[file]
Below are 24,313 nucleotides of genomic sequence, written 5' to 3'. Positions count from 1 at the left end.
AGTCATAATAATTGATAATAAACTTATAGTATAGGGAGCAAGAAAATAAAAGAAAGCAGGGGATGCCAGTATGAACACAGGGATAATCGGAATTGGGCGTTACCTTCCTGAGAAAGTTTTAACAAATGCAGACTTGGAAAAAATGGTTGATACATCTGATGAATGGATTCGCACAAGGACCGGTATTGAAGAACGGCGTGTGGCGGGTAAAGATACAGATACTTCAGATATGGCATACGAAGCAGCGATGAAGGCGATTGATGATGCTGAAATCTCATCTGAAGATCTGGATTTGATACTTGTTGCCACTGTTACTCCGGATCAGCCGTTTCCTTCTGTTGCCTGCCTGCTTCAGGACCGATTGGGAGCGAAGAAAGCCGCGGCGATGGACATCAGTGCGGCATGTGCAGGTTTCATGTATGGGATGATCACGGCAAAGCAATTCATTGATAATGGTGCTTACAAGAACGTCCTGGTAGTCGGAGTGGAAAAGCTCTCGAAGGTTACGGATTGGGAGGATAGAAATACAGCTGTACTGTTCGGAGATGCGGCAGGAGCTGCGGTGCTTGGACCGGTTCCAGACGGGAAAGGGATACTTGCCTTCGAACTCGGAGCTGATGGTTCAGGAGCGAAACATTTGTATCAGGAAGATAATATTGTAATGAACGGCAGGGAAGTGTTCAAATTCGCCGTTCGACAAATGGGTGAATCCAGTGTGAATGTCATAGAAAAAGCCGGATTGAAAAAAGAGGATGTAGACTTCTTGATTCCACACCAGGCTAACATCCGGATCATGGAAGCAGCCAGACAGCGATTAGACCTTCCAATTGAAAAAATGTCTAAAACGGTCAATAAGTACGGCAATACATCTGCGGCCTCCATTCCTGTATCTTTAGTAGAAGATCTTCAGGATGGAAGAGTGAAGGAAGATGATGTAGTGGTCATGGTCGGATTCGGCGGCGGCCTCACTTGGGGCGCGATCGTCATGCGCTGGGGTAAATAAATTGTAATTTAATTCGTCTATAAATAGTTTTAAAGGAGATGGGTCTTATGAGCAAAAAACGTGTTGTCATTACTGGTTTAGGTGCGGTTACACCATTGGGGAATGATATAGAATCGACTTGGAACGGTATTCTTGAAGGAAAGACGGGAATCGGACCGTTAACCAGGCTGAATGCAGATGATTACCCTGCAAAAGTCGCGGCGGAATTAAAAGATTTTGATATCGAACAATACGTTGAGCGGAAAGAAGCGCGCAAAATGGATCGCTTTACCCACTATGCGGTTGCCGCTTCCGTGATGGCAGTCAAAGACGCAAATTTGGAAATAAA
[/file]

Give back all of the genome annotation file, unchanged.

Below are 24,313 nucleotides of genomic sequence, written 5' to 3'. Positions count from 1 at the left end.
AGTCATAATAATTGATAATAAACTTATAGTATAGGGAGCAAGAAAATAAAAGAAAGCAGGGGATGCCAGTATGAACACAGGGATAATCGGAATTGGGCGTTACCTTCCTGAGAAAGTTTTAACAAATGCAGACTTGGAAAAAATGGTTGATACATCTGATGAATGGATTCGCACAAGGACCGGTATTGAAGAACGGCGTGTGGCGGGTAAAGATACAGATACTTCAGATATGGCATACGAAGCAGCGATGAAGGCGATTGATGATGCTGAAATCTCATCTGAAGATCTGGATTTGATACTTGTTGCCACTGTTACTCCGGATCAGCCGTTTCCTTCTGTTGCCTGCCTGCTTCAGGACCGATTGGGAGCGAAGAAAGCCGCGGCGATGGACATCAGTGCGGCATGTGCAGGTTTCATGTATGGGATGATCACGGCAAAGCAATTCATTGATAATGGTGCTTACAAGAACGTCCTGGTAGTCGGAGTGGAAAAGCTCTCGAAGGTTACGGATTGGGAGGATAGAAATACAGCTGTACTGTTCGGAGATGCGGCAGGAGCTGCGGTGCTTGGACCGGTTCCAGACGGGAAAGGGATACTTGCCTTCGAACTCGGAGCTGATGGTTCAGGAGCGAAACATTTGTATCAGGAAGATAATATTGTAATGAACGGCAGGGAAGTGTTCAAATTCGCCGTTCGACAAATGGGTGAATCCAGTGTGAATGTCATAGAAAAAGCCGGATTGAAAAAAGAGGATGTAGACTTCTTGATTCCACACCAGGCTAACATCCGGATCATGGAAGCAGCCAGACAGCGATTAGACCTTCCAATTGAAAAAATGTCTAAAACGGTCAATAAGTACGGCAATACATCTGCGGCCTCCATTCCTGTATCTTTAGTAGAAGATCTTCAGGATGGAAGAGTGAAGGAAGATGATGTAGTGGTCATGGTCGGATTCGGCGGCGGCCTCACTTGGGGCGCGATCGTCATGCGCTGGGGTAAATAAATTGTAATTTAATTCGTCTATAAATAGTTTTAAAGGAGATGGGTCTTATGAGCAAAAAACGTGTTGTCATTACTGGTTTAGGTGCGGTTACACCATTGGGGAATGATATAGAATCGACTTGGAACGGTATTCTTGAAGGAAAGACGGGAATCGGACCGTTAACCAGGCTGAATGCAGATGATTACCCTGCAAAAGTCGCGGCGGAATTAAAAGATTTTGATATCGAACAATACGTTGAGCGGAAAGAAGCGCGCAAAATGGATCGCTTTACCCACTATGCGGTTGCCGCTTCCGTGATGGCAGTCAAAGACGCAAATTTGGAAATAAA